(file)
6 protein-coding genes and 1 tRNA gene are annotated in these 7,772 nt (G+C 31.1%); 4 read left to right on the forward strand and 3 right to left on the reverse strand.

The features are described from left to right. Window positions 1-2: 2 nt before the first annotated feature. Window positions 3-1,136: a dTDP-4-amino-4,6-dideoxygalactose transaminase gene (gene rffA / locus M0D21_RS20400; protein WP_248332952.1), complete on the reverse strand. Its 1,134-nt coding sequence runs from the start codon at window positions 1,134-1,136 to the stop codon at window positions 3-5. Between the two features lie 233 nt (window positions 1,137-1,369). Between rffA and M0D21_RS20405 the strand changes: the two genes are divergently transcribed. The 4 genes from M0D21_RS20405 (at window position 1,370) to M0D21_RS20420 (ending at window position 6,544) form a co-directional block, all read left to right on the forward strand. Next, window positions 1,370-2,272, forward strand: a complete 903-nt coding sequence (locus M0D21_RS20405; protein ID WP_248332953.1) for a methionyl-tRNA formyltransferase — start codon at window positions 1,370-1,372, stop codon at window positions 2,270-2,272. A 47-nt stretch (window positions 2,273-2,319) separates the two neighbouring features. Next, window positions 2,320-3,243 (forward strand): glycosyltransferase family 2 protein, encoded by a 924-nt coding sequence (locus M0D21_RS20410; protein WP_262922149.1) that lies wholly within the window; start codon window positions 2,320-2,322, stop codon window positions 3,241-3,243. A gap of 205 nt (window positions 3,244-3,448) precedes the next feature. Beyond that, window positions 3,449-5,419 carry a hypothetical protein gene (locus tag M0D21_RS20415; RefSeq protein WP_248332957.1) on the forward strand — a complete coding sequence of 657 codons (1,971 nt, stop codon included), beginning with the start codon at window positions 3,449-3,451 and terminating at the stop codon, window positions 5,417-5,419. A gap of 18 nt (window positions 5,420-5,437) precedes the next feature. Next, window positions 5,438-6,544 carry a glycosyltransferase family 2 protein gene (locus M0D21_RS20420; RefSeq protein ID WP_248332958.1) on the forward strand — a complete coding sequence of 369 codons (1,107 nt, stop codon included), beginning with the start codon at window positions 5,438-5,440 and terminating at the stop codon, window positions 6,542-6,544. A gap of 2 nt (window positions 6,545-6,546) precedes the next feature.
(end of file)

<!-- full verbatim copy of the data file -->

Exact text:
6 protein-coding genes and 1 tRNA gene are annotated in these 7,772 nt (G+C 31.1%); 4 read left to right on the forward strand and 3 right to left on the reverse strand.

The features are described from left to right. Window positions 1-2: 2 nt before the first annotated feature. Window positions 3-1,136: a dTDP-4-amino-4,6-dideoxygalactose transaminase gene (gene rffA / locus M0D21_RS20400; protein WP_248332952.1), complete on the reverse strand. Its 1,134-nt coding sequence runs from the start codon at window positions 1,134-1,136 to the stop codon at window positions 3-5. Between the two features lie 233 nt (window positions 1,137-1,369). Between rffA and M0D21_RS20405 the strand changes: the two genes are divergently transcribed. The 4 genes from M0D21_RS20405 (at window position 1,370) to M0D21_RS20420 (ending at window position 6,544) form a co-directional block, all read left to right on the forward strand. Next, window positions 1,370-2,272, forward strand: a complete 903-nt coding sequence (locus M0D21_RS20405; protein ID WP_248332953.1) for a methionyl-tRNA formyltransferase — start codon at window positions 1,370-1,372, stop codon at window positions 2,270-2,272. A 47-nt stretch (window positions 2,273-2,319) separates the two neighbouring features. Next, window positions 2,320-3,243 (forward strand): glycosyltransferase family 2 protein, encoded by a 924-nt coding sequence (locus M0D21_RS20410; protein WP_262922149.1) that lies wholly within the window; start codon window positions 2,320-2,322, stop codon window positions 3,241-3,243. A gap of 205 nt (window positions 3,244-3,448) precedes the next feature. Beyond that, window positions 3,449-5,419 carry a hypothetical protein gene (locus tag M0D21_RS20415; RefSeq protein WP_248332957.1) on the forward strand — a complete coding sequence of 657 codons (1,971 nt, stop codon included), beginning with the start codon at window positions 3,449-3,451 and terminating at the stop codon, window positions 5,417-5,419. A gap of 18 nt (window positions 5,420-5,437) precedes the next feature. Next, window positions 5,438-6,544 carry a glycosyltransferase family 2 protein gene (locus M0D21_RS20420; RefSeq protein ID WP_248332958.1) on the forward strand — a complete coding sequence of 369 codons (1,107 nt, stop codon included), beginning with the start codon at window positions 5,438-5,440 and terminating at the stop codon, window positions 6,542-6,544. A gap of 2 nt (window positions 6,545-6,546) precedes the next feature.